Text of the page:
Monday, April 21, 2014

Federalism by the Grace of Congress—and the Doctrines Needed to Protect the State Sovereign Acts it Generates

Abbe Gluck

My contribution to this symposium, Our [National] Federalism, is about modern federalism’s source, its domain, and its doctrines.  My main argument, which relates to the “nationalism” highlighted by the symposium, is that federalism now primarily comes from federal statutes—that Congress generates the modern era’s most significant federalism opportunities when Congress invites states to play leading roles in federal statutory schemes.  Distinct from the traditional conception, this “National Federalism” is neither a constant presence nor an entitlement. It comes and goes at Congress’s pleasure; it is a feature of federal statutory design that varies across statutes; and it simultaneously, and in tension, serves nationalist values at the same time that it does federalist ones.   Our Nationalism also looks different in this account.  It sheds its previously defining feature—uniformity—and instead embraces values like experimentation and local variation that are traditionally associated with federalism.

Recognizing federalism’s statutory domain, however, reveals a doctrinal wasteland. Modern accounts of interactive federalism have always suffered from a wishy-washiness problem when it comes to “real” law:  judges and scholars have spent years describing what federalism looks like and its benefits, but we still have no doctrines to effectuate the very real state power—indeed, the many state sovereign acts—that emerges from these national statutory schemes.  We have no consistent account, for example, of when state implementation of federal law gives rise to federal-court jurisdiction; whether federal or state standards of judicial review apply to the disputes that arise from these schemes; or how Chevron and its sister doctrines apply when state and federal implementers are in the game together.  My essay frames fifteen unresolved doctrinal questions of this nature—questions that are currently percolating and dividing the lower courts; that go to heart of state autonomy in the modern statutory era; but that cannot be resolved until we figure out what these things are and what law applies to them.  Is New York’s state implementation plan under the Clean Air Act state or federal law?  What about the Tennessee Medicaid program—labeled with the state-centered name, “TennCare,” an expressive act that tells us something about how the program is experienced on the ground.

Federalists should care about federalism’s statutory domain and the doctrinal gaps that I have revealed.   Whereas most of the other contributions to this symposium are pitched to nationalists—i.e., why nationalists should embrace federalism—my argument is directed at federalists.  My goal is to persuade federalists that there is real federalism inside federal statutes—indeed, some of the most important acts of federalism that we still have—but that the state power those statutes might generate is not being fully effectuated. On this particular point, my arguments are in dialogue with, but differ from, those of most my co-contributors in two fundamental ways.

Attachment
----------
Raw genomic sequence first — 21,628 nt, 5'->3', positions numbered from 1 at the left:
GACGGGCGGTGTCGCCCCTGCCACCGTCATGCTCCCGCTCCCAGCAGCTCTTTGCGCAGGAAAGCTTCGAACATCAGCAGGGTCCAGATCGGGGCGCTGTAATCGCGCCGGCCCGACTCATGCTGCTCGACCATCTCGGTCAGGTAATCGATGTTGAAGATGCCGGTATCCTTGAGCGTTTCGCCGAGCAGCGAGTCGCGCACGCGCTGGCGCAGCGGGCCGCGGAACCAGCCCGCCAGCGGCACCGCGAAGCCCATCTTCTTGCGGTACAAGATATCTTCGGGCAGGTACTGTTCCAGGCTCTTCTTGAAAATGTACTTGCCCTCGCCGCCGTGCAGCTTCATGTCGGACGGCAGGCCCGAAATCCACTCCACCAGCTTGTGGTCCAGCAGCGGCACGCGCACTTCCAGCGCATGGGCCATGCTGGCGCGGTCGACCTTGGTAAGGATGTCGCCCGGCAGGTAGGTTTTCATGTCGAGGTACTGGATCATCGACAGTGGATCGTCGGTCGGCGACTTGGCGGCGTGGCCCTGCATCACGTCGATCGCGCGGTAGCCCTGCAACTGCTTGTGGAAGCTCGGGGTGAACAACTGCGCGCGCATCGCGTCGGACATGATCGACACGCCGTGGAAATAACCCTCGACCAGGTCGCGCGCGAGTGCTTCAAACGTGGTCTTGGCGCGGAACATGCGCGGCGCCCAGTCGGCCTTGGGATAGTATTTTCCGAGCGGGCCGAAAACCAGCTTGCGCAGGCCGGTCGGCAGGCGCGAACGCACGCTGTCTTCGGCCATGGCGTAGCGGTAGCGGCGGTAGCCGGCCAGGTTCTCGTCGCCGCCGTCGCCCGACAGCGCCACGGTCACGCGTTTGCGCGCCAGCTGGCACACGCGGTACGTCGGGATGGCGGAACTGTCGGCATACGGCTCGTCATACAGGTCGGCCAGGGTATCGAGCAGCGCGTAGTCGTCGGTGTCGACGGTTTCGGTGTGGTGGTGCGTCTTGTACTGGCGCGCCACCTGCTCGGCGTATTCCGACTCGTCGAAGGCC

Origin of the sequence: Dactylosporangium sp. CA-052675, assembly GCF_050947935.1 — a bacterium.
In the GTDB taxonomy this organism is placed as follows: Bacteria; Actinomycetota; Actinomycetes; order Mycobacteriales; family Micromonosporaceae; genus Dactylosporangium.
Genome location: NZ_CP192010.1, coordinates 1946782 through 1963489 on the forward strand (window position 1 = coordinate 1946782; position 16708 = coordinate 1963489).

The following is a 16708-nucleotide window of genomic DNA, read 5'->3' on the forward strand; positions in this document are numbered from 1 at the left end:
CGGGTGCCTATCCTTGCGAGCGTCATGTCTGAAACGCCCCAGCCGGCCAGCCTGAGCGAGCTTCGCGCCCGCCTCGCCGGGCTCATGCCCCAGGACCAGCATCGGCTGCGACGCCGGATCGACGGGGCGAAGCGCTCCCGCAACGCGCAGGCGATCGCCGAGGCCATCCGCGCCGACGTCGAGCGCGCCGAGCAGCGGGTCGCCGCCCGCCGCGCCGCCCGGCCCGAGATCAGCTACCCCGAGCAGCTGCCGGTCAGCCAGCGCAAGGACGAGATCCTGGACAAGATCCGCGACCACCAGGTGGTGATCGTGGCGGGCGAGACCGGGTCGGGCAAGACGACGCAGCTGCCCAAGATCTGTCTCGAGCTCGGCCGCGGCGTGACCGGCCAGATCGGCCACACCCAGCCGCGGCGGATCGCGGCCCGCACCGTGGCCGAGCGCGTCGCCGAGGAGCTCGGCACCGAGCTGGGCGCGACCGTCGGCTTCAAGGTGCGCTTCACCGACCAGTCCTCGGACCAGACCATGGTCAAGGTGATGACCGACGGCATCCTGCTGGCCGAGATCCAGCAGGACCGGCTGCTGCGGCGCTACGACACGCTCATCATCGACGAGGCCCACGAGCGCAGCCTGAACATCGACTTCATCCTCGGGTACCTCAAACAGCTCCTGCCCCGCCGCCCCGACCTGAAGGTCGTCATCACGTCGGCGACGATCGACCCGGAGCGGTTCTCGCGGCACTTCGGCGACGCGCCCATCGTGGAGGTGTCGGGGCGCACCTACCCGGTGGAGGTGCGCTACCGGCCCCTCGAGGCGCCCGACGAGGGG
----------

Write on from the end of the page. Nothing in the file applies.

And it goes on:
First,  in my view, state sovereignty and state power are the  ends, and ends worth preserving—not  the means to a nationalist end, like the development of ideal policy solutions or national consensus, even though I see federalism as generated from a national source. Second, the vision of national federalism that I offer is not a federalism shorn of sovereignty.   To the contrary, my argument is that federalism theory and doctrine have ignored the thousands of state sovereign acts—the passing of state laws by state legislatures, the creation of new state institutions, the hearing of cases exclusively in state courts, the appointment of new state cabinet members and so on—all of which result from Congress putting in motion national laws that offer states the frontline job of implementation, but that once so put in motion, incentivize state action that often looks no different from the types of sovereign actions undertaken by states acting alone.   The particularly doctrinal focus of my essay hones in on this point:  what kinds of doctrines will best effectuate this type of state power?  Such doctrines might include recognizing more aspects of state implementation (e.g., State Implementation Plans or Medicaid programs) as state, not federal, law; directing more of these cases to state courts; or applying state standards of review and administrative deference doctrines to the questions that they generate.  Federalists’ resistance to recognizing federalism’s statutory domain has prevented the development of the state-centered doctrines that statutory federalism requires.  But the alternative—insisting that states should play no role in national statutory schemes and ignoring the roles they do play—risks consigning the states to irrelevance when it comes to major questions of policy.

As my essay documents, the vast majority of recent cases in which the Supreme Court has uttered the word “federalism” have not been cases that raise questions implicating constitutional federalism doctrine.  They are cases about National Federalism—the federalism inside federal statutes—and federalists need a theory and set of doctrines to effectuate it.

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